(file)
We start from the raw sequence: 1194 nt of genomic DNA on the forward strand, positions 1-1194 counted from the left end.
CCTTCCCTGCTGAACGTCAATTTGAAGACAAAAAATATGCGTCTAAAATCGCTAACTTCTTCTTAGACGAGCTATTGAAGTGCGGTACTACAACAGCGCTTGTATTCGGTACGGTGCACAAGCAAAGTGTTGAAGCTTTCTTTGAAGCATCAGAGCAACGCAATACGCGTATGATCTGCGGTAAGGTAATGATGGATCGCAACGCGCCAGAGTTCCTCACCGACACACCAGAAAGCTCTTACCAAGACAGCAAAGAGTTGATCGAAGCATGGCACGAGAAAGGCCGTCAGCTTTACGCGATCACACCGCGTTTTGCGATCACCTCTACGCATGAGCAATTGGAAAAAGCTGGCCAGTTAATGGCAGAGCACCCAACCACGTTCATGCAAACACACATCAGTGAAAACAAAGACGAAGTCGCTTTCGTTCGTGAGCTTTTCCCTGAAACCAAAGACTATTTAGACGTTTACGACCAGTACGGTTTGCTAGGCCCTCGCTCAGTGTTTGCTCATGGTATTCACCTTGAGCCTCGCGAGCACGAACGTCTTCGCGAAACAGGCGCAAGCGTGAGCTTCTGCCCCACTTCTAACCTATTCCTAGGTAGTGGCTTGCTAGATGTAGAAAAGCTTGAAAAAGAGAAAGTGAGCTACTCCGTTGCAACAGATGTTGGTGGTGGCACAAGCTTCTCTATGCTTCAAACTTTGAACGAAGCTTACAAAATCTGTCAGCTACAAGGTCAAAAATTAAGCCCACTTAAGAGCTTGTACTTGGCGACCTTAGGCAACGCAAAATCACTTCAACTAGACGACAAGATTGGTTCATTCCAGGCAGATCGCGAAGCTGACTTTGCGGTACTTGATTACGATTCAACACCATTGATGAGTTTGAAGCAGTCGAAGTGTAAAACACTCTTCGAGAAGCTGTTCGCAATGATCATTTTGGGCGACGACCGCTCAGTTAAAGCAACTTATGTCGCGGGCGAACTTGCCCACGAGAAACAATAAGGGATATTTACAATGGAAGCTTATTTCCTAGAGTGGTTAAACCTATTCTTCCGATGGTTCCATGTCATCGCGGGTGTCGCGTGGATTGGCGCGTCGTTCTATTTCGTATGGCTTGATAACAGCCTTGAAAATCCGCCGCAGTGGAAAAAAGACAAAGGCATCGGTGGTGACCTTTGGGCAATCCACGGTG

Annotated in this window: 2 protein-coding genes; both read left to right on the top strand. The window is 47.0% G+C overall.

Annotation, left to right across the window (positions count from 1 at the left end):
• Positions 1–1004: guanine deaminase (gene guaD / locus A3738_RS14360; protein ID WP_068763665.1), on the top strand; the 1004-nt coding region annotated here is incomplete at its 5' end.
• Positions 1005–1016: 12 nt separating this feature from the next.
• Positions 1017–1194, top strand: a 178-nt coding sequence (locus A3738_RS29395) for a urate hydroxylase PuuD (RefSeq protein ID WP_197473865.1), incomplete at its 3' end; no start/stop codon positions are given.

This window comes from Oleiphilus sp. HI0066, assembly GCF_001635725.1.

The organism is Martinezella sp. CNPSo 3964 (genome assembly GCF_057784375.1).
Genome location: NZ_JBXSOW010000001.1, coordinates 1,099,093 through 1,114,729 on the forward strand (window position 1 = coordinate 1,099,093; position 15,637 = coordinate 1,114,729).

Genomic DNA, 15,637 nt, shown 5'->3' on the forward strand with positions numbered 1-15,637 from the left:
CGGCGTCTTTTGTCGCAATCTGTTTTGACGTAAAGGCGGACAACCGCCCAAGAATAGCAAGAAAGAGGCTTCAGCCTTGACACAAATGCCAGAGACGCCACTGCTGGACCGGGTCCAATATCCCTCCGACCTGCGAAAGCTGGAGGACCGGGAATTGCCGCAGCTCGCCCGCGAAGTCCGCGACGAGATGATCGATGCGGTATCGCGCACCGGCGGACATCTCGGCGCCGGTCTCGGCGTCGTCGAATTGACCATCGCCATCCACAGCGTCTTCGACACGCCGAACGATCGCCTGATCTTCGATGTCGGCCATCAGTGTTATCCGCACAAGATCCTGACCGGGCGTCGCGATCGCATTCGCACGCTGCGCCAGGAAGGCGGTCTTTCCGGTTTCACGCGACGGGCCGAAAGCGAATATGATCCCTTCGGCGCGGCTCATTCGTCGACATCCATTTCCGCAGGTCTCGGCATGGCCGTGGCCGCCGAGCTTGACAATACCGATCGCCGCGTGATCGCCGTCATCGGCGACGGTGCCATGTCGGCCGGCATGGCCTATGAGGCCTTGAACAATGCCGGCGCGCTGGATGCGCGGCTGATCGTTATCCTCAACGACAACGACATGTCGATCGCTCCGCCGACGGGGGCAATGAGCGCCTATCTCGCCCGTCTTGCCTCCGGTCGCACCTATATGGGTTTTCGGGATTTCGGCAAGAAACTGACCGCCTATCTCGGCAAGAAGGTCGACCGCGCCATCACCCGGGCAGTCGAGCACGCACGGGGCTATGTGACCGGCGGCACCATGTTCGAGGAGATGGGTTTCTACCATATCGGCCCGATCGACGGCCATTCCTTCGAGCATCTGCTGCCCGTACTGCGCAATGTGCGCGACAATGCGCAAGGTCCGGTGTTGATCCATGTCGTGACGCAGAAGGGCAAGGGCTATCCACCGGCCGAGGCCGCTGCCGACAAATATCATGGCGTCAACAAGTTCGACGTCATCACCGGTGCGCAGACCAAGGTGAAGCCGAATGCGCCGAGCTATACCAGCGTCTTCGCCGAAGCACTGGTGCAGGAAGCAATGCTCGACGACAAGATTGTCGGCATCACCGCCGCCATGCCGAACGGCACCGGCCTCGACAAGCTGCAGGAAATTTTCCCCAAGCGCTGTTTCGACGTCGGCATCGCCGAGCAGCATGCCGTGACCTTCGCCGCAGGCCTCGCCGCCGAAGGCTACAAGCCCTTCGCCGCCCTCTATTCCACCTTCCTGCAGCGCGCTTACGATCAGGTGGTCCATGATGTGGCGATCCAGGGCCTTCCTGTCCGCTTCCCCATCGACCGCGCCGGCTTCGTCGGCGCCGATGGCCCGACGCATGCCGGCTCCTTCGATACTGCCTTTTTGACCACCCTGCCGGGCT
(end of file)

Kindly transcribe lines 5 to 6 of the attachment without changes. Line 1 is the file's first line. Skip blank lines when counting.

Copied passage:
• Positions 1–1004: guanine deaminase (gene guaD / locus A3738_RS14360; protein ID WP_068763665.1), on the top strand; the 1004-nt coding region annotated here is incomplete at its 5' end.
• Positions 1005–1016: 12 nt separating this feature from the next.